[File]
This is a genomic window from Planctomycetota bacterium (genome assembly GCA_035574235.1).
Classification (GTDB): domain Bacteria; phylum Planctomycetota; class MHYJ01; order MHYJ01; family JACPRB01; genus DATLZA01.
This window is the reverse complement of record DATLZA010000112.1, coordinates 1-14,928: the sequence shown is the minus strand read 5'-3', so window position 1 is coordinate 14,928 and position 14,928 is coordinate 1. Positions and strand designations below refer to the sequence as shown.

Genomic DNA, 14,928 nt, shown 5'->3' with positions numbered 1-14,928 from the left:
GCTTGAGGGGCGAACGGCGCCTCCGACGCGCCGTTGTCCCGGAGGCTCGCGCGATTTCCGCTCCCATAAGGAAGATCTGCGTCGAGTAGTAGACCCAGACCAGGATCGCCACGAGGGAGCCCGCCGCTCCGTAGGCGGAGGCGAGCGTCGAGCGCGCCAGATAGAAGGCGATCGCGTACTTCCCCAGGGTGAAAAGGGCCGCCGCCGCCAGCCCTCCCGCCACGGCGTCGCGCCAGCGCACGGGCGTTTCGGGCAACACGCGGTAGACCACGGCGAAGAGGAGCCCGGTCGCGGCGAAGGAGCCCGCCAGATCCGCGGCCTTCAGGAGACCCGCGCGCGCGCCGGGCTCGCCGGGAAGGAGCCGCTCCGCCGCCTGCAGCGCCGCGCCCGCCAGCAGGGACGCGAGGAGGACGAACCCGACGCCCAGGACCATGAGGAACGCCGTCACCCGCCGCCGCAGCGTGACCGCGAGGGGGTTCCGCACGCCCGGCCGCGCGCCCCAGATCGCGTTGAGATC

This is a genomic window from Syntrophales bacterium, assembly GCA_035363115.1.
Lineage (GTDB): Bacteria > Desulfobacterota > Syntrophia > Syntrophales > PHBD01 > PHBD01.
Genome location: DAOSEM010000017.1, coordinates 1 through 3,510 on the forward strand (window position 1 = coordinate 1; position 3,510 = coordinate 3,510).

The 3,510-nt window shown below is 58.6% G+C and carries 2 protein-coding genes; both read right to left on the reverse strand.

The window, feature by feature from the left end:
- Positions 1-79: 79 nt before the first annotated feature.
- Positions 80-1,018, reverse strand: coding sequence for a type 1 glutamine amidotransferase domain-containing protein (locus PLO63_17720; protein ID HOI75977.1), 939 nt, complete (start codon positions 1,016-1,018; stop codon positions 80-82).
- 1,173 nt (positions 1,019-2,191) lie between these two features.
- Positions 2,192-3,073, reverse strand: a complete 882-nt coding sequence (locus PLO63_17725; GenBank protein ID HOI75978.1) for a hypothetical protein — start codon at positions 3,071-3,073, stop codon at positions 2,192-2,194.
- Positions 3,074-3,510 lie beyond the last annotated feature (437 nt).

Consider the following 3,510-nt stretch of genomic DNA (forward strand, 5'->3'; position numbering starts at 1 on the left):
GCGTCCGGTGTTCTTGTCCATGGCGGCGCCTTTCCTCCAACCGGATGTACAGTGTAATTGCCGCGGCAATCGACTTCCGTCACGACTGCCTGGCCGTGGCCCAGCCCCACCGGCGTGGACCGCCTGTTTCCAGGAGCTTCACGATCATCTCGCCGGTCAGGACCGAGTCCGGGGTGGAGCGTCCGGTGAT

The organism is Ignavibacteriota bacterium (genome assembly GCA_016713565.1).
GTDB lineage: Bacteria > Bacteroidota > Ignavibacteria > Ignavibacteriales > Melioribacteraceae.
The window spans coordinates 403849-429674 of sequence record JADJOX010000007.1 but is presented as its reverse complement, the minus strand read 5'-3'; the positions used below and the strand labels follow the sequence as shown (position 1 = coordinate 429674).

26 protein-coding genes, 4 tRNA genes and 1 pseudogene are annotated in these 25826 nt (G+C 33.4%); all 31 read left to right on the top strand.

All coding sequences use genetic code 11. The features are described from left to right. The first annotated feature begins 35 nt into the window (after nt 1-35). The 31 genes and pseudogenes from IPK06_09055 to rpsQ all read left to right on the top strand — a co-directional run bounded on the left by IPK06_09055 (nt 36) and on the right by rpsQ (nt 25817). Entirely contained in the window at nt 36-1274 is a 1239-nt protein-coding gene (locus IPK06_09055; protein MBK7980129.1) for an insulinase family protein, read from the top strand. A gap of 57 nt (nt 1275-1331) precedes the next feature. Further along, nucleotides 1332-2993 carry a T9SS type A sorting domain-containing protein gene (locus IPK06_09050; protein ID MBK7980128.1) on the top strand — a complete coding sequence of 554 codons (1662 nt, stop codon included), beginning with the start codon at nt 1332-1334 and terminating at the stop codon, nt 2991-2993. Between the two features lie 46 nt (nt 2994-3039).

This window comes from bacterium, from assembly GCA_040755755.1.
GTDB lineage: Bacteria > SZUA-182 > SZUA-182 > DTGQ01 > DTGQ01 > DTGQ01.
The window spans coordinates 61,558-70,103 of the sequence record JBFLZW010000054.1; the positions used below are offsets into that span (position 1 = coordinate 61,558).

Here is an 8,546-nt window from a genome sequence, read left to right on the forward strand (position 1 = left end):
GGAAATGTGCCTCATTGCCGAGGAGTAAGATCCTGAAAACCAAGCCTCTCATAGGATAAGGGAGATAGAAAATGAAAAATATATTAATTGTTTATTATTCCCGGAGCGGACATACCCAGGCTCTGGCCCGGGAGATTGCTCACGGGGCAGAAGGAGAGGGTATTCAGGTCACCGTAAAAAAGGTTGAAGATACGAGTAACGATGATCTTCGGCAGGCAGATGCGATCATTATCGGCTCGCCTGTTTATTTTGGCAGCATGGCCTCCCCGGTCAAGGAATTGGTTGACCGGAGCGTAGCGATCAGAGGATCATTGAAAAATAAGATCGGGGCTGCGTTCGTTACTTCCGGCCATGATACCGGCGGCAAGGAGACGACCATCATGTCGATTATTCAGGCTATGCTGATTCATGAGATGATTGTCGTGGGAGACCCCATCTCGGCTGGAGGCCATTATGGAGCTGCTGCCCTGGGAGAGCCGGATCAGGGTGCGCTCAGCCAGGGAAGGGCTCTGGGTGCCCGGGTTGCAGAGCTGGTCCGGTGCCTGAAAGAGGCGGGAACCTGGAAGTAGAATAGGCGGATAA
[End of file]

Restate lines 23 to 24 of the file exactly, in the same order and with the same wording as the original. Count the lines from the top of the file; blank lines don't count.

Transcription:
This window comes from bacterium, from assembly GCA_040755755.1.
GTDB lineage: Bacteria > SZUA-182 > SZUA-182 > DTGQ01 > DTGQ01 > DTGQ01.